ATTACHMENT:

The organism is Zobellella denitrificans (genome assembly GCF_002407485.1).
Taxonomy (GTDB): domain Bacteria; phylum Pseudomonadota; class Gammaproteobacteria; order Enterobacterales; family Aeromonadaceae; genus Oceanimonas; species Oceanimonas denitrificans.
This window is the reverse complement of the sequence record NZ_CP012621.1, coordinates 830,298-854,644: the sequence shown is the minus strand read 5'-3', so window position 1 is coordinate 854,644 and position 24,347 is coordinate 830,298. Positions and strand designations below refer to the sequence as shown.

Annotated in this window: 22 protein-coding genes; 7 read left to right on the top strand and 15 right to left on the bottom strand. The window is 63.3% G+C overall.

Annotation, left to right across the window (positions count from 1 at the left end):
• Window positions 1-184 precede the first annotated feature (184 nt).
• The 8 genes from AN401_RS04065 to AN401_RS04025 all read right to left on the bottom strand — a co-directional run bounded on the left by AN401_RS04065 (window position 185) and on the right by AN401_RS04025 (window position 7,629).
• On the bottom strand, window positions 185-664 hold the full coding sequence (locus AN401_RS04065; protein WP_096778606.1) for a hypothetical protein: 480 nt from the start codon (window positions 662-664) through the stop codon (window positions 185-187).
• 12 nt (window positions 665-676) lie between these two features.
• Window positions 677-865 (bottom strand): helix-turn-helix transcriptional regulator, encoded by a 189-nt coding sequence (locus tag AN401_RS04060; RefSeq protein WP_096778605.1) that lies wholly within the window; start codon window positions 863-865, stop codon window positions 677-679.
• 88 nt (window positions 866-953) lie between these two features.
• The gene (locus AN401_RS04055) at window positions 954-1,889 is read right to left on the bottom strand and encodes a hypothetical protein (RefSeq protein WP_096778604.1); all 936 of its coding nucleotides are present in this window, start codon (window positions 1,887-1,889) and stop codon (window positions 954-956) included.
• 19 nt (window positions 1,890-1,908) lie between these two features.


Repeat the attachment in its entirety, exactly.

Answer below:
The organism is Zobellella denitrificans (genome assembly GCF_002407485.1).
Taxonomy (GTDB): domain Bacteria; phylum Pseudomonadota; class Gammaproteobacteria; order Enterobacterales; family Aeromonadaceae; genus Oceanimonas; species Oceanimonas denitrificans.
This window is the reverse complement of the sequence record NZ_CP012621.1, coordinates 830,298-854,644: the sequence shown is the minus strand read 5'-3', so window position 1 is coordinate 854,644 and position 24,347 is coordinate 830,298. Positions and strand designations below refer to the sequence as shown.

Annotated in this window: 22 protein-coding genes; 7 read left to right on the top strand and 15 right to left on the bottom strand. The window is 63.3% G+C overall.

Annotation, left to right across the window (positions count from 1 at the left end):
• Window positions 1-184 precede the first annotated feature (184 nt).
• The 8 genes from AN401_RS04065 to AN401_RS04025 all read right to left on the bottom strand — a co-directional run bounded on the left by AN401_RS04065 (window position 185) and on the right by AN401_RS04025 (window position 7,629).
• On the bottom strand, window positions 185-664 hold the full coding sequence (locus AN401_RS04065; protein WP_096778606.1) for a hypothetical protein: 480 nt from the start codon (window positions 662-664) through the stop codon (window positions 185-187).
• 12 nt (window positions 665-676) lie between these two features.
• Window positions 677-865 (bottom strand): helix-turn-helix transcriptional regulator, encoded by a 189-nt coding sequence (locus tag AN401_RS04060; RefSeq protein WP_096778605.1) that lies wholly within the window; start codon window positions 863-865, stop codon window positions 677-679.
• 88 nt (window positions 866-953) lie between these two features.
• The gene (locus AN401_RS04055) at window positions 954-1,889 is read right to left on the bottom strand and encodes a hypothetical protein (RefSeq protein WP_096778604.1); all 936 of its coding nucleotides are present in this window, start codon (window positions 1,887-1,889) and stop codon (window positions 954-956) included.
• 19 nt (window positions 1,890-1,908) lie between these two features.